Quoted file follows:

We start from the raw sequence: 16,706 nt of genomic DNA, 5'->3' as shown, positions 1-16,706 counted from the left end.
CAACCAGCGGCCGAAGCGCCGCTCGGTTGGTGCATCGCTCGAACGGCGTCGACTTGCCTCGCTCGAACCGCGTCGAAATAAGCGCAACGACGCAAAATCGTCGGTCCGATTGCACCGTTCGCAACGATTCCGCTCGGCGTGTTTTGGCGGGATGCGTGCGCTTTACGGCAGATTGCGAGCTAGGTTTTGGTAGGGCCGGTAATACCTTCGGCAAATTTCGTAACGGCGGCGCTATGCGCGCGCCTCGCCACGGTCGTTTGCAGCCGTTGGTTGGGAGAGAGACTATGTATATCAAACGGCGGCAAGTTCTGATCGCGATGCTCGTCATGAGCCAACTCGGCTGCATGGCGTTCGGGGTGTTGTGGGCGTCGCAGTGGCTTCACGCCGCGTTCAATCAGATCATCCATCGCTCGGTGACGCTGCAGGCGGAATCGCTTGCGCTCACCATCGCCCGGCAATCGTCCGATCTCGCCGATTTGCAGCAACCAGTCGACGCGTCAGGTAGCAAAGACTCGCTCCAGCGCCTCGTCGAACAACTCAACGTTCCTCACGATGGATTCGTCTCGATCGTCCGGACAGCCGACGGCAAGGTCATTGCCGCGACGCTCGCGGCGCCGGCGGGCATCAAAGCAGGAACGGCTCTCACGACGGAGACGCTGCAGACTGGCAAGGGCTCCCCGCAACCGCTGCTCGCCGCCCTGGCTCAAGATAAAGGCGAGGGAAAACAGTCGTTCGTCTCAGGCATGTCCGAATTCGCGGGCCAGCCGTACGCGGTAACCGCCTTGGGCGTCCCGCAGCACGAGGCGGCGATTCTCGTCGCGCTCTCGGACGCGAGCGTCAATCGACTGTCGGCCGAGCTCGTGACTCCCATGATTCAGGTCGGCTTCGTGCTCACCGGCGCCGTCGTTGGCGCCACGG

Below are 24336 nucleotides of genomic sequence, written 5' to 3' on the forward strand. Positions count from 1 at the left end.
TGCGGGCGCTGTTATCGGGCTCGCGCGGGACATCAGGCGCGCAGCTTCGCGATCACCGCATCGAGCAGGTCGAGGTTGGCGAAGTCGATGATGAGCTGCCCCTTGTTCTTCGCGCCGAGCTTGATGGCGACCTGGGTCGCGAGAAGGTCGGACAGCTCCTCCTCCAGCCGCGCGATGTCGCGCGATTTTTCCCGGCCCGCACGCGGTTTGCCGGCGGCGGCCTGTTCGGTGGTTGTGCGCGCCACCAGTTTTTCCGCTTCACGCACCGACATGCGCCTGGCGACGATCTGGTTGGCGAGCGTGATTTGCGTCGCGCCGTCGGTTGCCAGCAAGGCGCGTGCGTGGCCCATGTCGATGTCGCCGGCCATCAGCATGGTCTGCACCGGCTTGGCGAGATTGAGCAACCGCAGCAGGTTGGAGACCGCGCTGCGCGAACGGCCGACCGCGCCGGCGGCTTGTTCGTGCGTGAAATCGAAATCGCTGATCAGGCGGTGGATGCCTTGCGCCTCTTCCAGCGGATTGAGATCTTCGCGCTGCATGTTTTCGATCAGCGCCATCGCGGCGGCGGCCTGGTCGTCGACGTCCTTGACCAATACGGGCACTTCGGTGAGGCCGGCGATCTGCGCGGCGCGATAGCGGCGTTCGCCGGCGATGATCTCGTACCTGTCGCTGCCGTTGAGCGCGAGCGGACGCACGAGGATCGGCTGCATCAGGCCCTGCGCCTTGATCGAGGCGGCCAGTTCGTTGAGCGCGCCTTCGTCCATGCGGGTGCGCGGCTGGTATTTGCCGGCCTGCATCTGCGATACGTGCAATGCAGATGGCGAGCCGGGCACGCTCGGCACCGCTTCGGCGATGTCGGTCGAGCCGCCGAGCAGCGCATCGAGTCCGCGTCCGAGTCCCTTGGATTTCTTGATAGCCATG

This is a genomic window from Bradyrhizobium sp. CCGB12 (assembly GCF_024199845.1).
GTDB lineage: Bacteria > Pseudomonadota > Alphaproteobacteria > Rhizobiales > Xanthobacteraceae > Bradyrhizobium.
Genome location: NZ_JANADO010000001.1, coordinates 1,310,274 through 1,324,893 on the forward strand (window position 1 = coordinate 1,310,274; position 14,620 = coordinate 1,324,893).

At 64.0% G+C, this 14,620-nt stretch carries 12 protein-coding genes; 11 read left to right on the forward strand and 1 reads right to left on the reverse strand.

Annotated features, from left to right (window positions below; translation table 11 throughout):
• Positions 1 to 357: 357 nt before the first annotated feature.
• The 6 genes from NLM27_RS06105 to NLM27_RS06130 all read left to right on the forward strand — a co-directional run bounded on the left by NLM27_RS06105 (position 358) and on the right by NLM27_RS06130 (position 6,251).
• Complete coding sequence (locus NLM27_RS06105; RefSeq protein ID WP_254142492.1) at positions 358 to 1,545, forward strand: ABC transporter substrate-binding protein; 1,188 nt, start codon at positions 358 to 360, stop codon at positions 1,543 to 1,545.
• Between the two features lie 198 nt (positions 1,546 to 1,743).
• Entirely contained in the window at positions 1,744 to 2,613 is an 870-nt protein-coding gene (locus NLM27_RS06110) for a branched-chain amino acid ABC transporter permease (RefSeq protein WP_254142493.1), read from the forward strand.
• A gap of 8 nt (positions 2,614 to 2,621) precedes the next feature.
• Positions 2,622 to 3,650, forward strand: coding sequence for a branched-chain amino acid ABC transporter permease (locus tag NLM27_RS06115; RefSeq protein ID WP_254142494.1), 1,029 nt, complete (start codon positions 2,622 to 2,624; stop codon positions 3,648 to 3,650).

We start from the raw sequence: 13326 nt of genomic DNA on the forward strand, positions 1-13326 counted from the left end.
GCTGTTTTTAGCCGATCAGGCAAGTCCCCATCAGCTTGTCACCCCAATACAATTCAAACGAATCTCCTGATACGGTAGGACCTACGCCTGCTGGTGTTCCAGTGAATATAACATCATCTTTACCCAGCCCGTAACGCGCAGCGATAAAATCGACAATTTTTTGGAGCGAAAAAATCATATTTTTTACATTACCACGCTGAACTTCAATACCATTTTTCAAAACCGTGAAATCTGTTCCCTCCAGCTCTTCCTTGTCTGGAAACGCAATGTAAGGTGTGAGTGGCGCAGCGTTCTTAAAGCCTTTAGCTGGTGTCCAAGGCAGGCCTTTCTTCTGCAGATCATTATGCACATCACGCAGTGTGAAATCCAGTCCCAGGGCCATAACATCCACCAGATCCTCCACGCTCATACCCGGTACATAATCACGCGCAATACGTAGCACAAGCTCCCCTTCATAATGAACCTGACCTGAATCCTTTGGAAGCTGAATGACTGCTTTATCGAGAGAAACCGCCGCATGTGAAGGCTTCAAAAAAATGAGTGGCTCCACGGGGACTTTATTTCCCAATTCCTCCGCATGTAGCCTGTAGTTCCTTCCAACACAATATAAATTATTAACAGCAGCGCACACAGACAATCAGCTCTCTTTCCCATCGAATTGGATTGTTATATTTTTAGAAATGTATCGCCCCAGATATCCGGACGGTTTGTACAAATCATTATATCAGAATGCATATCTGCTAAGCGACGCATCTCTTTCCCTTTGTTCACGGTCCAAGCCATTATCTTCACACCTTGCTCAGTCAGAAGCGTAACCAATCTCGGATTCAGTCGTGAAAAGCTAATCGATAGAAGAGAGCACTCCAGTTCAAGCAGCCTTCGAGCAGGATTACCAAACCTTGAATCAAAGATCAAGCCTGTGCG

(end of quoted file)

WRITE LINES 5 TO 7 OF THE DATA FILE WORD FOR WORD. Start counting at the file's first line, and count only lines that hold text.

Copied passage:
This is a genomic window from Bradyrhizobium sp. CCGB12 (assembly GCF_024199845.1).
GTDB lineage: Bacteria > Pseudomonadota > Alphaproteobacteria > Rhizobiales > Xanthobacteraceae > Bradyrhizobium.
Genome location: NZ_JANADO010000001.1, coordinates 1,310,274 through 1,324,893 on the forward strand (window position 1 = coordinate 1,310,274; position 14,620 = coordinate 1,324,893).